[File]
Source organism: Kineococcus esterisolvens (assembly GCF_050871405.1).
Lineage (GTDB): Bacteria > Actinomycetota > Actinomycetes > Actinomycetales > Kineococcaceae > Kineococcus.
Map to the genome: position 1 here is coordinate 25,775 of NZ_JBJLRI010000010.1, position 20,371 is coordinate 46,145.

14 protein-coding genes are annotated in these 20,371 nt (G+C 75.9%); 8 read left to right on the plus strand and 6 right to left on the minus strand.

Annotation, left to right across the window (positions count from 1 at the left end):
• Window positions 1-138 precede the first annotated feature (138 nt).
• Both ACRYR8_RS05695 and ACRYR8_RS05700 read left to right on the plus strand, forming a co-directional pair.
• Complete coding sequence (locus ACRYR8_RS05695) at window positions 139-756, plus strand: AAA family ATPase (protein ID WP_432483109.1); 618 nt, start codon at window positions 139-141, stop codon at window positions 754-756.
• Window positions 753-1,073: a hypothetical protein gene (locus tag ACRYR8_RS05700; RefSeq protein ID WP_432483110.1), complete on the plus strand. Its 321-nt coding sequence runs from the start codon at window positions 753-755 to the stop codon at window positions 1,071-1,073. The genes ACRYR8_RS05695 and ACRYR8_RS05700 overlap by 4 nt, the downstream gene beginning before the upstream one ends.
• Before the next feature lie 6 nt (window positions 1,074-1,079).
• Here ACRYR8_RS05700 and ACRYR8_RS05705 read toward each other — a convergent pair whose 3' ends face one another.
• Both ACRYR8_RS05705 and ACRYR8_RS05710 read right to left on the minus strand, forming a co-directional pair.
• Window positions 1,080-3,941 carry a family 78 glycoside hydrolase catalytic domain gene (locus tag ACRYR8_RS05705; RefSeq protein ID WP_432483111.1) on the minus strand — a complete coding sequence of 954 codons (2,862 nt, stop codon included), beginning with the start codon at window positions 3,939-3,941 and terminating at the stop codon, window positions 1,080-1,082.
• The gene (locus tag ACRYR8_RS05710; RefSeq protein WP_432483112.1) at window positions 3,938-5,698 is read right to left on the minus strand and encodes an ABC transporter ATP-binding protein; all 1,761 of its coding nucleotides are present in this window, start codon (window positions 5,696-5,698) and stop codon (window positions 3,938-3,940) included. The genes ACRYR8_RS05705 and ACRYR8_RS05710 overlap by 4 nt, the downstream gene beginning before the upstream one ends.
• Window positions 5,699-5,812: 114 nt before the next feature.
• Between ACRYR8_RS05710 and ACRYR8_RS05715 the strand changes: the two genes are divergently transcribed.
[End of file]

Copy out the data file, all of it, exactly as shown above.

Source organism: Kineococcus esterisolvens (assembly GCF_050871405.1).
Lineage (GTDB): Bacteria > Actinomycetota > Actinomycetes > Actinomycetales > Kineococcaceae > Kineococcus.
Map to the genome: position 1 here is coordinate 25,775 of NZ_JBJLRI010000010.1, position 20,371 is coordinate 46,145.

14 protein-coding genes are annotated in these 20,371 nt (G+C 75.9%); 8 read left to right on the plus strand and 6 right to left on the minus strand.

Annotation, left to right across the window (positions count from 1 at the left end):
• Window positions 1-138 precede the first annotated feature (138 nt).
• Both ACRYR8_RS05695 and ACRYR8_RS05700 read left to right on the plus strand, forming a co-directional pair.
• Complete coding sequence (locus ACRYR8_RS05695) at window positions 139-756, plus strand: AAA family ATPase (protein ID WP_432483109.1); 618 nt, start codon at window positions 139-141, stop codon at window positions 754-756.
• Window positions 753-1,073: a hypothetical protein gene (locus tag ACRYR8_RS05700; RefSeq protein ID WP_432483110.1), complete on the plus strand. Its 321-nt coding sequence runs from the start codon at window positions 753-755 to the stop codon at window positions 1,071-1,073. The genes ACRYR8_RS05695 and ACRYR8_RS05700 overlap by 4 nt, the downstream gene beginning before the upstream one ends.
• Before the next feature lie 6 nt (window positions 1,074-1,079).
• Here ACRYR8_RS05700 and ACRYR8_RS05705 read toward each other — a convergent pair whose 3' ends face one another.
• Both ACRYR8_RS05705 and ACRYR8_RS05710 read right to left on the minus strand, forming a co-directional pair.
• Window positions 1,080-3,941 carry a family 78 glycoside hydrolase catalytic domain gene (locus tag ACRYR8_RS05705; RefSeq protein ID WP_432483111.1) on the minus strand — a complete coding sequence of 954 codons (2,862 nt, stop codon included), beginning with the start codon at window positions 3,939-3,941 and terminating at the stop codon, window positions 1,080-1,082.
• The gene (locus tag ACRYR8_RS05710; RefSeq protein WP_432483112.1) at window positions 3,938-5,698 is read right to left on the minus strand and encodes an ABC transporter ATP-binding protein; all 1,761 of its coding nucleotides are present in this window, start codon (window positions 5,696-5,698) and stop codon (window positions 3,938-3,940) included. The genes ACRYR8_RS05705 and ACRYR8_RS05710 overlap by 4 nt, the downstream gene beginning before the upstream one ends.
• Window positions 5,699-5,812: 114 nt before the next feature.
• Between ACRYR8_RS05710 and ACRYR8_RS05715 the strand changes: the two genes are divergently transcribed.